I am referring again to Yale, where the New Yale Order -- deference to sharia norms regarding free speech about Islam -- was unexpectedly interupted by what you might call the incursion into the New Yale Atmosphere by free-speaking Kurt Westergaard, whom Canada's National Post recently dubbed in a front-page headline "the most hated man in Mecca." Ditto for Yale. Which is a down and dirty (dhimmi) way for the university to grub for Islamic lucre.
Last week's column was about something that doesn't exist — a multi-level strategy to combat the advance of sharia (Islamic law) across the West.
The strategy doesn't exist because there's little understanding that the entrenchment of sharia in the Western zone poses a threat to liberty in the Western zone.
This understanding doesn't exist because the critique of sharia (a legal system best described as sacralized totalitarianism) required to devise a defensive anti-sharia strategy, is not considered possible. Why not? The main obstacle is, well, the advance of sharia across the West. In other words, we cannot criticize the spread of sharia simply because sharia, or its influence, has spread. Thus, from Norway to New Haven, from BBC to Fox News, the reflex reaction to critical commentary — even a newspaper page of political cartoons — is to follow Islamic law and stop it (or try), or just shut up.
That's certainly what Yale University has done, as events beginning in August demonstrate. That's when news broke that Yale and Yale University Press were omitting the Danish Mohammed cartoons (and other Mohammed imagery) from a forthcoming book expressly about the Danish Mohammed cartoons. This sudden act of censorship, Yale said, was due to fear of Muslim outrage over the Mohammed cartoons again turning into Muslim violence. (Roger Kimball, Stanley Kramer and I have laid out evidence that Yale's censorship was also due to fear of alienating Muslim donors.) This violence, along with general Muslim outrage, has its roots in Islamic legal prohibitions of life imagery, criticism of Mohammed and sarcasm about Islamic law — all outlawed by the standard Al Ahzar University-approved sharia manual, Reliance of the Traveller, and all tools for the political cartoonist moved to comment on the connection between Mohammed and jihad violence. And why not? Indeed, Sheikh Yusuf al-Qaradawi, arguably the most influential Islamic cleric in the world, calls Mohammed "an epitome for religious warriors."
The publication of the Danish cartoons forced the question: What is more important to the West — freedom of speech, or Islamic law masquerading as something Orwellianly known as community harmony?
With its censorship of the Mohammed imagery, Yale chose sharia. But that wasn't all. Wearing my hat as vice president of the International Free Press Society (IFPS), I asked Yale's Steven Smith, master of Branford College, one of Yale's 12 residential colleges, if he would be interested in hosting Kurt Westergaard, the most famous of the Danish cartoonists, at a "master's tea" for students. The IFPS was then finalizing Westergaard's U.S. tour long-planned to coincide with the fourth anniversary of the publication of the cartoons on Sept. 30. Smith agreed and held the event on Oct. 1. And Yale, it seems, will never be the same.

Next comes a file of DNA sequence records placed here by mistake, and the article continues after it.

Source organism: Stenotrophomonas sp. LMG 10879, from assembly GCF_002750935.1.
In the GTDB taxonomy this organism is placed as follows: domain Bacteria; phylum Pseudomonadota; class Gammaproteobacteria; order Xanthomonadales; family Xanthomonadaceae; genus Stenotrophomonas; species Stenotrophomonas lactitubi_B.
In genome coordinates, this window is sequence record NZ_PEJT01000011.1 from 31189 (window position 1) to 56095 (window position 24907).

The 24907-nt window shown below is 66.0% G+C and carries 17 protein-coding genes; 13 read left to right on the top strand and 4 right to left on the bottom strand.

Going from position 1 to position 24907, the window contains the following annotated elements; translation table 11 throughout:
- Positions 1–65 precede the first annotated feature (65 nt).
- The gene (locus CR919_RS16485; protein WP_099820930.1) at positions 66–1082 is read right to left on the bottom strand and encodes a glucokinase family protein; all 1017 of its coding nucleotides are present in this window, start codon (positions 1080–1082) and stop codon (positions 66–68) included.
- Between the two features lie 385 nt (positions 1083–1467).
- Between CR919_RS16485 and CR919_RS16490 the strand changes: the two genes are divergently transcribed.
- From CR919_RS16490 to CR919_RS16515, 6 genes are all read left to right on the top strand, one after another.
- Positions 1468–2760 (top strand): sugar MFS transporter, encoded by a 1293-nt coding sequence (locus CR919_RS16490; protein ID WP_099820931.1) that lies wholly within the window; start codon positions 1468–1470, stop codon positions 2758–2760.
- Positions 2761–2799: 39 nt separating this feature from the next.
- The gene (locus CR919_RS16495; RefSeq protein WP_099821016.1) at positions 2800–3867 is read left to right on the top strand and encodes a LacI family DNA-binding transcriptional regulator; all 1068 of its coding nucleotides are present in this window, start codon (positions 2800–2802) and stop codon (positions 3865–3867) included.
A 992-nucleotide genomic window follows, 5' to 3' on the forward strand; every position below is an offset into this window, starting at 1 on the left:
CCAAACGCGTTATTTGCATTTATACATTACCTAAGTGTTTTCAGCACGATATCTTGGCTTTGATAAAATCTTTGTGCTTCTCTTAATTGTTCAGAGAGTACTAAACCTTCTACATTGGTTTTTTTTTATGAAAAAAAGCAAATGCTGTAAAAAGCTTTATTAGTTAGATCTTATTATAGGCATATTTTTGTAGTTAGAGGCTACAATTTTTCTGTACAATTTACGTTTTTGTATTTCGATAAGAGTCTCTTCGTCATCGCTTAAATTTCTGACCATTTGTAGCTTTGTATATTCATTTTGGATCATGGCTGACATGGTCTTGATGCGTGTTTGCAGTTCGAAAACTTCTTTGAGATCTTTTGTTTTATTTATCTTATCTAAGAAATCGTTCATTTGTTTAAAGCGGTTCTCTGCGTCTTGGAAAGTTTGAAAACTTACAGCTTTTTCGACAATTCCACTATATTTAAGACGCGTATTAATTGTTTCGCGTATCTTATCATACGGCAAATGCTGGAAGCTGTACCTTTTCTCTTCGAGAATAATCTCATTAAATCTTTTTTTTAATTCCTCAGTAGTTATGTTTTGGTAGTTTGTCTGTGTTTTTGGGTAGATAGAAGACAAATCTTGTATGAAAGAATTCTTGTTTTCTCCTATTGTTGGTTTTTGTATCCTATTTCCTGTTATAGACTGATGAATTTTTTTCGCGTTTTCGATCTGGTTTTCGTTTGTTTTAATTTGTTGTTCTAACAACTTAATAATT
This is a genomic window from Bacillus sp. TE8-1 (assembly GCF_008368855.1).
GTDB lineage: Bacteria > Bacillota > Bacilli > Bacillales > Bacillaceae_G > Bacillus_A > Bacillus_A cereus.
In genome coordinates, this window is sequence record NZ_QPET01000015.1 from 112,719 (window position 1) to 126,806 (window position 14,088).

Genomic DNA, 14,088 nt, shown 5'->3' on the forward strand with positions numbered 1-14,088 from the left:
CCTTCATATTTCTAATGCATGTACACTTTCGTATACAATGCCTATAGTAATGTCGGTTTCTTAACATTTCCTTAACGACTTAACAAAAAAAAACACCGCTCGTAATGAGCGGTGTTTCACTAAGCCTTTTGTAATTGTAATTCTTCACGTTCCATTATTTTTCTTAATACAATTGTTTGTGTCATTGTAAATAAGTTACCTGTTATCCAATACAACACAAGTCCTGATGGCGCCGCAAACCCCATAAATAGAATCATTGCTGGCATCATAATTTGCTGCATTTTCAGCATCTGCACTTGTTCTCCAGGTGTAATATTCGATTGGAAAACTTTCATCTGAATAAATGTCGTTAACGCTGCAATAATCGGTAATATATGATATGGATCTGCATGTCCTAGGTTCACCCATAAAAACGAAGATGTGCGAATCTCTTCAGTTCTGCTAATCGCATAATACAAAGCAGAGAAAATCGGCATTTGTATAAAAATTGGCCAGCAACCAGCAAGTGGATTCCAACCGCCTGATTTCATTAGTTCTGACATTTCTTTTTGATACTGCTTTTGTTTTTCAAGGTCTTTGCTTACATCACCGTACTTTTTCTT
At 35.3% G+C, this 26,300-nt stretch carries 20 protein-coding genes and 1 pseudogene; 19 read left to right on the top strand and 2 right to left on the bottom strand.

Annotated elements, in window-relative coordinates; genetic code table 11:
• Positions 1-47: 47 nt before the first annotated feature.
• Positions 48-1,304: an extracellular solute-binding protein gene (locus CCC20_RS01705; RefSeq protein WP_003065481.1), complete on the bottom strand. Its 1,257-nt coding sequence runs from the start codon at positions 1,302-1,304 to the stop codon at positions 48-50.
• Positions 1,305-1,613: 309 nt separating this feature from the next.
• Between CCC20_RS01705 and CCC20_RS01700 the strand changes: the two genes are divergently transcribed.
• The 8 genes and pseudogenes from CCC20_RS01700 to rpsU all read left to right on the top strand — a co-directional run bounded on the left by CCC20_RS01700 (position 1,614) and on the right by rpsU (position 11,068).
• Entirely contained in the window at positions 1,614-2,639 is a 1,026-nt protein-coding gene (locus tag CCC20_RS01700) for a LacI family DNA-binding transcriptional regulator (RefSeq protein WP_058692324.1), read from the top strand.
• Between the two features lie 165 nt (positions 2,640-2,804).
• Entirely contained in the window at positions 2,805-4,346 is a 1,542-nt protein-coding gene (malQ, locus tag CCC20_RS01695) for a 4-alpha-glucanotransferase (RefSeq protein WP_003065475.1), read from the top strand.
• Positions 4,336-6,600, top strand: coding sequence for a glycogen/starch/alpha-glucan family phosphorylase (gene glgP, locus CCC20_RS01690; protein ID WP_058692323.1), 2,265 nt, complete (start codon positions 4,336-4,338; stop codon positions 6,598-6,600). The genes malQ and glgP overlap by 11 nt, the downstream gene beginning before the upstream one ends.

Of course, Yale was already "never the same," something the Westergaard visit further confirmed. If the Western reaction to the Danish Mohammed cartoons exposed the humiliating bargain the West had already made with Islam, trading away freedom of the press in exchange for "community harmony," the Yale reaction to Westergaard's visit following its censorship of the Mohammed cartoons exposed the rotten fruit at the core of American academia: namely, the politically correct drive to censor material "offensive" to multiculturalism mated to the sharia-correct drive to censor material "offensive" to Islam.
Even now, institutional consternation at Yale over Westergaard continues. In the pages of the Yale Daily News, ire is directed at Westergaard's Yale host, Steven Smith, simply for having issued the invitation, as attested by letters from University Chaplain Sharon Kugler and "coordinator of Muslim Life for the University" Omer Bajwa, and even Smith's fellow Yale masters, Davenport College's Richard Schottenfeld and Tanina Rostain. At a panel this week sponsored by the Chaplain's Office and the Yale Muslim Student Association, several Yale professors discussed "what made the cartoons offensive … and how the West's response heightened tension." (Given the West's near-universal capitulation, I'd like to have heard that last bit.)
The lesson here? Free speech about Islam at Yale is a liability: something to censor, oppose, even remove physically, as symbolized by the administration's decision to bus students to the edge of campus to attend Westergaard's talk. Campus security — bomb-sniffing dogs, two SWAT teams — was so extreme it stood as a reproach to critics of Islam, and perhaps as justification for Yale's decision to censor the cartoons in the first place.
Having shrouded free speech in the Islamic veil, Yale stands exposed.